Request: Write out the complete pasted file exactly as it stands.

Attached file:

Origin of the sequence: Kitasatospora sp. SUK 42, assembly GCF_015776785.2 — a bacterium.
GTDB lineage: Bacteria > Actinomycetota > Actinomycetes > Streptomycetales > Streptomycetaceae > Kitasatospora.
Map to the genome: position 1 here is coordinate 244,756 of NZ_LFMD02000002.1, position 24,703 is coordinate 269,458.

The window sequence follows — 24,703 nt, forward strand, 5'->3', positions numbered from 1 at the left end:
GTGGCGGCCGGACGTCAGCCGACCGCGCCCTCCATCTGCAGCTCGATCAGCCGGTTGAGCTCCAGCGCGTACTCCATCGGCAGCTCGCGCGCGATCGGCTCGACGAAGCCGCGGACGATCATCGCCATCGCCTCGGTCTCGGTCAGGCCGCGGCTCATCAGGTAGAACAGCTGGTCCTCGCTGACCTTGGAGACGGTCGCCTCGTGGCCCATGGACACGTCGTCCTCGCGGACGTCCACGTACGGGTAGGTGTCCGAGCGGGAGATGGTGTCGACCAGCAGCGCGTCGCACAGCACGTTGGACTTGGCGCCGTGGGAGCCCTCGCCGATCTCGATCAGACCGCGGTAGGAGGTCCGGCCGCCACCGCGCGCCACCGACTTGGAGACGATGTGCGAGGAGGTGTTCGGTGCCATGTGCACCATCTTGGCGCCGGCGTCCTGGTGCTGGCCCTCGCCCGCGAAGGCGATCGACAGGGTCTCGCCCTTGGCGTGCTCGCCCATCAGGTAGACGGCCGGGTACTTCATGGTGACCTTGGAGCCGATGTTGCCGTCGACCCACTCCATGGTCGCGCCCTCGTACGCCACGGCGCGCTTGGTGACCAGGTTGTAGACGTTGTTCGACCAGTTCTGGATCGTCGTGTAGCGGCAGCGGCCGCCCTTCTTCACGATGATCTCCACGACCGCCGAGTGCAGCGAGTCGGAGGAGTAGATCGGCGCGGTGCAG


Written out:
Origin of the sequence: Kitasatospora sp. SUK 42, assembly GCF_015776785.2 — a bacterium.
GTDB lineage: Bacteria > Actinomycetota > Actinomycetes > Streptomycetales > Streptomycetaceae > Kitasatospora.
Map to the genome: position 1 here is coordinate 244,756 of NZ_LFMD02000002.1, position 24,703 is coordinate 269,458.

The window sequence follows — 24,703 nt, forward strand, 5'->3', positions numbered from 1 at the left end:
GTGGCGGCCGGACGTCAGCCGACCGCGCCCTCCATCTGCAGCTCGATCAGCCGGTTGAGCTCCAGCGCGTACTCCATCGGCAGCTCGCGCGCGATCGGCTCGACGAAGCCGCGGACGATCATCGCCATCGCCTCGGTCTCGGTCAGGCCGCGGCTCATCAGGTAGAACAGCTGGTCCTCGCTGACCTTGGAGACGGTCGCCTCGTGGCCCATGGACACGTCGTCCTCGCGGACGTCCACGTACGGGTAGGTGTCCGAGCGGGAGATGGTGTCGACCAGCAGCGCGTCGCACAGCACGTTGGACTTGGCGCCGTGGGAGCCCTCGCCGATCTCGATCAGACCGCGGTAGGAGGTCCGGCCGCCACCGCGCGCCACCGACTTGGAGACGATGTGCGAGGAGGTGTTCGGTGCCATGTGCACCATCTTGGCGCCGGCGTCCTGGTGCTGGCCCTCGCCCGCGAAGGCGATCGACAGGGTCTCGCCCTTGGCGTGCTCGCCCATCAGGTAGACGGCCGGGTACTTCATGGTGACCTTGGAGCCGATGTTGCCGTCGACCCACTCCATGGTCGCGCCCTCGTACGCCACGGCGCGCTTGGTGACCAGGTTGTAGACGTTGTTCGACCAGTTCTGGATCGTCGTGTAGCGGCAGCGGCCGCCCTTCTTCACGATGATCTCCACGACCGCCGAGTGCAGCGAGTCGGAGGAGTAGATCGGCGCGGTGCAG